Pilgrimage for Justice and Peace Marches on Reynolds American
Twenty-five marchers participating in the 24 th annual NC Pilgrimage for Justice and Peace made their final rest stop at Centenary Methodist Church off 5th Street in downtown Winston-Salem around 6 p.m. on March 31.
The marchers were entering the final leg of a 15-mile trek from the Reynolds American tobacco processing plant in Tobaccoville, where they began their sojourn at 8:30 a.m. that morning, to Reynolds American’s headquarters. The marchers came out to demand justice for all farmworkers who pick Reynolds’ tobacco. Before they departed the church’s association — any worker can join the union — as well as grievance procedures that cover a host of issues ranging from their recruitment in Mexico to issues involving unfair working conditions in the tobacco fields. Other worker benefits include injury pay, bereavement pay, a workers’ compensation system and the creation of a work environment where workers have a voice fellowship hall to walk the final half-mile to through collective bargaining the Reynolds American complex, Alexandria agreements. Jones, the North Carolina outreach coordinator Also, RAI claims it for the National Farm Labor Ministry, gathered retained a “third party” to the marchers together to thank them for their undertake a survey of the efforts.
“I don’t know if I’ve ever been involved with a more incredible group of people,” Jones said.
Throughout the day, organizers like Jones and Briana Connors, a representative of the Farm Labor Organizing Committee, reminded the marchers of the purpose of their protest. Connors told the story of an immigrant farm worker who died of heatstroke last summer while picking tobacco for Reynolds American on a farm near Goldsboro.
“Every time we march, every time we come together, we’re pushing this campaign a little bit further,” Connors said. “At the end of this campaign, that’s when we’re really going to see things improve. We’re going to see justice for a whole state full of farmworkers.”
For several years now, the Farm Labor Organizing Committee, or FLOC, has been demanding a face-to-face meeting with Reynolds American CEO Susan Ivey to discuss how the company could improve living and working conditions for the 30,000 tobacco farmworkers in the state.
In a letter issued by the Leadership Teams of Reynolds American Inc., or RAI, and RJ Reynolds Tobacco Company last year, the company responded to FLOC’s demands for a meeting to discuss the working conditions of the laborers on the bottom of its supply chain.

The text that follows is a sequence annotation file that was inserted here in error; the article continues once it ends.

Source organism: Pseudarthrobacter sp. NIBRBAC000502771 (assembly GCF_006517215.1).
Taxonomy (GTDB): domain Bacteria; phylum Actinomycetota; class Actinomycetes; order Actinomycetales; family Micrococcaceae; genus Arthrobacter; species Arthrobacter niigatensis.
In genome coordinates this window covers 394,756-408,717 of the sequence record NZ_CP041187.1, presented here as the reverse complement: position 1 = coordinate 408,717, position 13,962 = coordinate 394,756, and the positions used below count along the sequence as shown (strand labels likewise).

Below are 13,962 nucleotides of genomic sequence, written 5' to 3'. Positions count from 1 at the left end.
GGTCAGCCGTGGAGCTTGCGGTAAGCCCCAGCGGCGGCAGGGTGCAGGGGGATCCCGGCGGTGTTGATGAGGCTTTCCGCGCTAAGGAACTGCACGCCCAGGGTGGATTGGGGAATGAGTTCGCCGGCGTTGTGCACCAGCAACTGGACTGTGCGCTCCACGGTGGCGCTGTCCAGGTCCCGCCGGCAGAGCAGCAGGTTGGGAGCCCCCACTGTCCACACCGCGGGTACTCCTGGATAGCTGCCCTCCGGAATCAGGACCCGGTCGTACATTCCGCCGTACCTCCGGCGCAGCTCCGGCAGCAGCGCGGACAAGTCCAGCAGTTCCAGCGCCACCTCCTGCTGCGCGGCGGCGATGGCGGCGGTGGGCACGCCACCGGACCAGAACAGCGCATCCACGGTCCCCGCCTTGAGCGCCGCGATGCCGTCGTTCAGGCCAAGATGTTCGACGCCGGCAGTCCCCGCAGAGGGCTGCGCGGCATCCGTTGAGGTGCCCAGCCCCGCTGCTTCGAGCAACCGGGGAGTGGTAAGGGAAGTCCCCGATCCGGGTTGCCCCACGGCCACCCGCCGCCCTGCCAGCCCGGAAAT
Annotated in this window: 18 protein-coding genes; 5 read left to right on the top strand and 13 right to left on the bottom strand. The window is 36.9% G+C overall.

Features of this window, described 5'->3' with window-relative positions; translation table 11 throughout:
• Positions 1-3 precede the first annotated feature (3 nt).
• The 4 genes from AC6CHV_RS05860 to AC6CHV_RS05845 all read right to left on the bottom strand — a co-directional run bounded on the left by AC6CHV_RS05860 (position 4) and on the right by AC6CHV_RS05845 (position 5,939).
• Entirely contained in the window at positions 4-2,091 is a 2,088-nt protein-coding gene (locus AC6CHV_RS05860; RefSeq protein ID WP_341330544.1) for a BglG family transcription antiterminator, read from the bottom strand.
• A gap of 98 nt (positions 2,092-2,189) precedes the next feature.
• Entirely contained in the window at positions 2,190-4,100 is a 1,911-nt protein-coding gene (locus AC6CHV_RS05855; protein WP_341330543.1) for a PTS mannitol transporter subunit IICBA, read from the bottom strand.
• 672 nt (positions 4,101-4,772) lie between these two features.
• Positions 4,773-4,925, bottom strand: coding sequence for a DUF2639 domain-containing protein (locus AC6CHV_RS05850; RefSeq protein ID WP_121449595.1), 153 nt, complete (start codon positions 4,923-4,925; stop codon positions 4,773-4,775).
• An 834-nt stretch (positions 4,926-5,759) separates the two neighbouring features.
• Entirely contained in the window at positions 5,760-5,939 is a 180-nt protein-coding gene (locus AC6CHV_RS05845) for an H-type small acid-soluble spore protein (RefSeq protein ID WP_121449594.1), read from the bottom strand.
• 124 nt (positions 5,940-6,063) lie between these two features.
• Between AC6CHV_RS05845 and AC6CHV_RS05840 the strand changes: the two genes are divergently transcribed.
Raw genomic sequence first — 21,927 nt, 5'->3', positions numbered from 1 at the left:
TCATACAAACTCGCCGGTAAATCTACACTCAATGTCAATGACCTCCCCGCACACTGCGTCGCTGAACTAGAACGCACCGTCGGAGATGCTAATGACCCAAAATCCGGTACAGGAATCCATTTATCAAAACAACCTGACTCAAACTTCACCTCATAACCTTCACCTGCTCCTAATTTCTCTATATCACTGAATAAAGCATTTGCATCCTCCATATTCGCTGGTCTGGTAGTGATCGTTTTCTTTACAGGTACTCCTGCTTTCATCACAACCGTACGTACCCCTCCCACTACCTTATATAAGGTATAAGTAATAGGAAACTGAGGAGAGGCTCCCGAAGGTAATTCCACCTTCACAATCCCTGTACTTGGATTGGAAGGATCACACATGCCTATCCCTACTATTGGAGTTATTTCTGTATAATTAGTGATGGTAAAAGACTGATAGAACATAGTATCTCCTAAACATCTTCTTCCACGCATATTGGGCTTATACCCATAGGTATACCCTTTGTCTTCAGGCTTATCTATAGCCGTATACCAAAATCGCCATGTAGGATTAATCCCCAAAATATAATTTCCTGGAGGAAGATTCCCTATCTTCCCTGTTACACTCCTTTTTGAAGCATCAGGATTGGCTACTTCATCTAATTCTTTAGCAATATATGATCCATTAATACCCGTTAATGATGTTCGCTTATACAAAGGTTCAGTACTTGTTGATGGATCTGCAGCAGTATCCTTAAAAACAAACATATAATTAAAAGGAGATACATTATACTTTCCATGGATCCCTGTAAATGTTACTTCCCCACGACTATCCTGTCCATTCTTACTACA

“The reason we have not agreed to meet with FLOC is simple: we can’t help them,” the letter states. “The workers FLOC wants to represent do not work for us. We cannot enter a bargaining agreement on the workers’ behalf — they are not our employees.”
The RAI leadership team points out that in 2004, FLOC and the NC Growers Association signed an historic agreement that granted immigrant tobacco farmworkers a set of basic rights.
The agreement gave farmworkers freedom of more than 80 North Carolina growers who sell tobacco to Reynolds in order to assess the conditions of farmworkers.
“The survey results indicated that a large majority of farm workers return to the same farms each year, and that growers often provide housing and other services to their farm worker employees,” the letter states. “The vast majority of farm workers rated their treatment as ‘good’ or ‘very good,’ and said they were satisfied with working on this farm. Additionally, the farm workers indicated that they receive training and take steps to prevent green tobacco sickness, and that they would choose to return to work on the same farm the next year.”
Connors, who works full-time at FLOC’s office near Goldsboro, said Reynolds’ statement flies in the face of everything she’s observed in the past year.
“The conditions have not improved,” Connors said. “A lot of crew leaders abuse the people that work for them — they won’t pay them or they’ll house them in horrible housing conditions. They won’t pay a minimum wage, they won’t give them enough breaks, and they’ll charge them for things like food or rent. That continues to be a problem.”